That night I posted Josh's bloodwork in a Facebook FeLV cat owner's group for comments because I wanted opinions about his status and why he had a fever and was not eating normally, etc.

Within minutes of posting his bloodwork, group members responded that his bloodwork contained markers for FIP and that I should ask the vet to do an ultrasound to check for fluid accumulation.

My first thought was, “What the hell is FIP?, Josh has FeLV”. Of course, I immediately consulted the great oracle Google and spent the rest of the evening schooling myself about FIP only to find out that it could kill him very quickly (even in days) whereas the FeLV death sentence he already had is typically about 2.5+ years.

Now, this poor boy has two death sentences. The universe must be very determined to kill this sweet cat.

My findings about FIP further indicate that there are three types of FIP with each being worse than the other. FIP is also notoriously difficult to definitively diagnose because it is a cat coronavirus mutation. There has been no single test for conclusively confirming FIP, but recently IDEXX has begun offering their FIP Virus RealPCR test to aid in diagnosing FIP.  You may need to specifically request your vet run this test because so many vets are unfamiliar with FIP and how to diagnose it.

To make matters worse, because FIP is uncommon many vets are totally unfamiliar with it and the symptoms it can cause,  and with the procedures for diagnosing FIP, so they may fail to consider it as a possible cause of symptoms that they are observing and thus fail to diagnose FIP.

Comment: I submit that there is also the possibility that one reason FIP is regarded as relatively uncommon is that many cases are never diagnosed.

Often, vets run a bunch of tests seeking known causes for symptoms common to FIP, such as:

  • reduced appetite
  • or refusing to eat
  • fever of unknown origin
  • lethargy
  • trouble walking or jumping
  • fluid accumulation in the abdomen
  • trouble breathing (fluid accumulation in the chest)
  • cloudiness in the eyes
  • different sized pupils
  • blindness
  • diarrhea or constipation of uncertain origin

When these symptoms are present there can be many different causes, but if FIP happens to be the cause, then any delay in beginning FIP treatment can result in unnecessary death for the cat.

Comment: Should FIP treatment be started and the symptoms are not from FIP, there is no harm in administering the drug, so IMHO better safe than sorry when your vet cannot conclusively identify the root cause of symptoms.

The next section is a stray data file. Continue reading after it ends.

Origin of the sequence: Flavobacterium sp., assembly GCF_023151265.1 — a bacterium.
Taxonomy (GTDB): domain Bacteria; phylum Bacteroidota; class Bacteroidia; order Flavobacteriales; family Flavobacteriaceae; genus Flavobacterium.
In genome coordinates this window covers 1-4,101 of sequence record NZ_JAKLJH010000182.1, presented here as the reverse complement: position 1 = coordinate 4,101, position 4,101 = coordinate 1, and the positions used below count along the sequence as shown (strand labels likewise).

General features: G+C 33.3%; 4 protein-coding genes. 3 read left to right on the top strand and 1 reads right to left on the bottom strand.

In fact, many cats may die needlessly from FIP without the vet or the pet owner ever knowing the actual cause of death even though a drug with a 90% cure rate for FIP (GS-441524) was discovered in 2019 by Dr, Pederson at UC Davis in California.

Unfortunately, as of this writing, GS-441524 can only be obtained through non-traditional channels.

On July 11th, 2022 I took Josh back to the vet and told them what FeLV group members on Facebook had commented about his blood markers and about their suggestion to do an ultrasound to look for fluid accumulation because that symptom is almost unique to FIP. (I am pretty sure the vet did not like Dr. Facebook butting into their realm. Oh well.)

The vet resisted doing the ultrasound saying it was unnecessary and I finally told them, “Just do it so I can quit worrying about that.” They begrudgingly agreed and about 10 minutes later they came back to the exam room with their head hanging down and a syringe full of fluid pulled from Josh's abdomen.

They said they would never have thought that and they have never seen any outcome for FIP except death, so they recommended euthanization right then. I declined and told them I was going to try a FIP treatment, (which the vet had never heard of).

The vet firmly restated that their recommendation was euthanization and I declined again.

On July 15th, 2022 Josh received his first injection of the 84-day treatment. That treatment experience is a whole other story for another article, but for the sake of this story, let's just say it worked! It worked fast and effectively. Amazing. Be advised, it is an expensive treatment. 

On August 15th, 2022, (Josh was supposed to be dead by then) The FIP treatment was successfully resolving all his FIP symptoms and I took Josh back to the vet for 30-day bloodwork and another FeLV Quant PCR test. His blood work was much improved; unfortunately, his FeLV viral load had increased to 132.11.

That day, I began dosing Josh every 8 hours with Retromad1 until my supply was depleted on Sept 20, 2022.

On September 20, 2022, I took Josh back to the vet for bloodwork and another FeLV Quant PCR test. His blood work was much improved and his FeLV viral load had DECREASED to 105.18.

I ordered another supply of Retromad1 and will continue treating him every 8 hours when it arrives and report back.

On October 6, 2022, Josh completed his 84-day FIP treatment but I chose to continue his treatment until 10/20 when I will have another blood panel and FeLV Quant PCR test done. That bloodwork will reflect another 30-days of FIP treatment since his last bloodwork and if all is well, then Josh will enter the 84-day observation period.

The moral of this story is that Josh's decreased appetite, fever, and lethargy were caused by something the vets would not even consider (FIP) and even if they do consider FIP, most will only recommend euthanasia rather than treatment. And because the drug is not available for USA vets to legally procure and prescribe, their hands are tied except for referring patients to FIP support groups like FIP Warriors.  Some do and some do not.

Essentially, it is up to the pet owner to self-educate and make their own decision about their pet's treatment when faced with unknown causes of symptoms that vets struggle to identify.